Katatonia – Dead End Kings

By Raymond Westland

When it comes to fusing moments of fragility together with sullen heavy parts few do it better than Jonas Renkse and Co, better known as Katatonia. These Swedish formation started out as a doom/death metal band, but along the way they shed their death metal roots, much like Anathema and The Gathering. However, Katatonia has always maintained a certain metallic edge to their music, with albums like Viva Emptiness (2003), The Great Cold Distance (2006) and Night Is The New Day (2009) being some particular poignant examples/ Let’s see how the band fares on their new album, entitled Dead End Kings…

When it comes to overall cohesiveness The Great Cold Distance and Night Is The New Day are tough acts to follow. The new Katatonia album starts confidently with “The Parting” and “The One You Are Looking For Is Not Here”. Both songs could easily been featured on the previous album and especially the electronic effects and progressive undertones are noticeable. Silje Wergeland (The Gathering) really manages to deliver a delicate touch on the the second song. Melancholy kicks into full gear with “Hypone” and “Buildings”, two of the stronger tracks on Dead End Kings.

Fragility has always been an important component in the overall Katatonia sound. However, things become too bitter sweet for my taste on “Leech”, “Ambitions” and “Undo You”. Keys, electronics and Jonas Renkse’s most delicate vocals are the key ingredients here. Katatonia has never been the harshest metal band around, but this is a serious dent in an otherwise fine and solid record. Luckily things improve on “Lethean” and “First Prayer”. The heavier parts are more dominant here. Dead End Kings ends with arguably the best song on the album in the form of “Dead Letters”.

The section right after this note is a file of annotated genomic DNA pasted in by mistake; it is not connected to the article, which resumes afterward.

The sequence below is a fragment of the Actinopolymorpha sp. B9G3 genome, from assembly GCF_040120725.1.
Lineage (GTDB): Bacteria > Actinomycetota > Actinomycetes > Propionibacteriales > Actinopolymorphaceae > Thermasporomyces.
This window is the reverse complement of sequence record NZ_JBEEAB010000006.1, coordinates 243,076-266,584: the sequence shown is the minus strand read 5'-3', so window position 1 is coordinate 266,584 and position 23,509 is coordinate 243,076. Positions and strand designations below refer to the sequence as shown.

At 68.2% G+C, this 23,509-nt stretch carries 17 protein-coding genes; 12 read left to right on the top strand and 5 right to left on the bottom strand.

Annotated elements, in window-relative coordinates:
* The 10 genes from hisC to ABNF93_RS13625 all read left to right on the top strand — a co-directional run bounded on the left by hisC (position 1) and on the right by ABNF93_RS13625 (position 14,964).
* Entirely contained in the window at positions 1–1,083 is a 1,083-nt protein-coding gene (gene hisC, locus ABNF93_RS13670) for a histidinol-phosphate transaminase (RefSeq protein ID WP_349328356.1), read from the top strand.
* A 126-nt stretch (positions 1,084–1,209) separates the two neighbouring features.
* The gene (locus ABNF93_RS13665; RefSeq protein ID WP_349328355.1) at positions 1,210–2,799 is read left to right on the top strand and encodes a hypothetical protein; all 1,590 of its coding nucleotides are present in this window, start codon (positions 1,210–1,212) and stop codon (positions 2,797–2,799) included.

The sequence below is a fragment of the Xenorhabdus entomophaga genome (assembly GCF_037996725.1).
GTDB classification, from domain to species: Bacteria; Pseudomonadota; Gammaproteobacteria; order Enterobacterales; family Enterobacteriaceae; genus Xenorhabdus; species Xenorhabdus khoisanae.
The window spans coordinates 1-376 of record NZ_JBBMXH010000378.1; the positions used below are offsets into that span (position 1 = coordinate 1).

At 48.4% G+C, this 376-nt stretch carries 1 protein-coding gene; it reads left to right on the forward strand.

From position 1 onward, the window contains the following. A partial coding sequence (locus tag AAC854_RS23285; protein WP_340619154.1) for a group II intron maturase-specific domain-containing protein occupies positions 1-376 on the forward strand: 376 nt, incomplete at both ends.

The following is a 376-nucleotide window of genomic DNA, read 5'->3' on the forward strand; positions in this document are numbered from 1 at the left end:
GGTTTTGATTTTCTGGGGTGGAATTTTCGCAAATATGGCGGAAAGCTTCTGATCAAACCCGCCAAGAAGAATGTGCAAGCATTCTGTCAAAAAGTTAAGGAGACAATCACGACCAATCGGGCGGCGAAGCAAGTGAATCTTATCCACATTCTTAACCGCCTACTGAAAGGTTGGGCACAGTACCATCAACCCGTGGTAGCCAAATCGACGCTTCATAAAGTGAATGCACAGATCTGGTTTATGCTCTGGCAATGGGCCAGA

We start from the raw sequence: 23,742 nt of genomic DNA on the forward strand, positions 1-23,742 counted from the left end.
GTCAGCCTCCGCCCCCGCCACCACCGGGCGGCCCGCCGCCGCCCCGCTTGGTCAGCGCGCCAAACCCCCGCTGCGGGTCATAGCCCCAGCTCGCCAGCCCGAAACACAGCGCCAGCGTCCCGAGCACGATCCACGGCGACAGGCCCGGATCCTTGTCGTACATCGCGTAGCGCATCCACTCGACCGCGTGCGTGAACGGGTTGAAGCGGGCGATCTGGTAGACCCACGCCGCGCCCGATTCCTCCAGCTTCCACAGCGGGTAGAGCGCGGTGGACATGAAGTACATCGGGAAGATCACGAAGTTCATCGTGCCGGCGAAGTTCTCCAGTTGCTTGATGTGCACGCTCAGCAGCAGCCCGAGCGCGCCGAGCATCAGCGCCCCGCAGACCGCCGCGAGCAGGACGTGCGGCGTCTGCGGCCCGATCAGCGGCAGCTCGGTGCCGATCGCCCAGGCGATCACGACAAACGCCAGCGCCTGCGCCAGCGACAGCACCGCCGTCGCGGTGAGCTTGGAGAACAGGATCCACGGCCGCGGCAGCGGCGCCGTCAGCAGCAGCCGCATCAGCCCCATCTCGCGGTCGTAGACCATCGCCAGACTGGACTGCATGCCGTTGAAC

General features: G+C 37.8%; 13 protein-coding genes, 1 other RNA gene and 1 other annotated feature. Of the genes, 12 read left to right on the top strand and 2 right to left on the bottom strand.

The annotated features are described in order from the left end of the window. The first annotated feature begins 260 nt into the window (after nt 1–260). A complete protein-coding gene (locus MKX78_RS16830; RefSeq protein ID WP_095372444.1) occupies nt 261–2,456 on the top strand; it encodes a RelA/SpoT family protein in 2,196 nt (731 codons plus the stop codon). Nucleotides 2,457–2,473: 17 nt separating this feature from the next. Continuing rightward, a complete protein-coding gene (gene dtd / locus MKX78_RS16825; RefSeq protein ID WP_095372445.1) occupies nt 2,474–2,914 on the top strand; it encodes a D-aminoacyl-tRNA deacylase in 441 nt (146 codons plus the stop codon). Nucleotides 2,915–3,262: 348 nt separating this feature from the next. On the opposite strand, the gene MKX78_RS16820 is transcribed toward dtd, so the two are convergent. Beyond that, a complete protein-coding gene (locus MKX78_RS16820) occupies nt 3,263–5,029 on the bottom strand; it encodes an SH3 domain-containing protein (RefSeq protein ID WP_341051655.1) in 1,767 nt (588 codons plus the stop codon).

The production chores of Dead End Kings are skillfully handled by Jonas Renkse and Anders Nyström themselves, with some additional assistance of David Castillo (Opeth, Draconian). He’s responsible for the powerful mix of this album.

The melancholic musings of Renkse and Co aren’t as convincing as on the three previous albums I’m afraid. Dead End Kings certainly has its moments of greatness, but for some reason I expected a stronger and more consistent album. Better try next time gents!

(Peaceville)

Dead End Kings will be released August 28th on Peaceville Records

Sean Palmerston

Sean is the founder/publisher of Hellbound.ca; he has also written about metal for Exclaim!, Metal Maniacs, Roadburn, Unrestrained! and Vice.

  • Kath

    It’s a ‘dent’ because they introduce fragility into the album? Are you stupid or just ignorant? Maybe both.

  • Steve

    This was a really terrible, amateurish review. You came across close minded and with little capacity to articulate any coherent thoughts. Poor.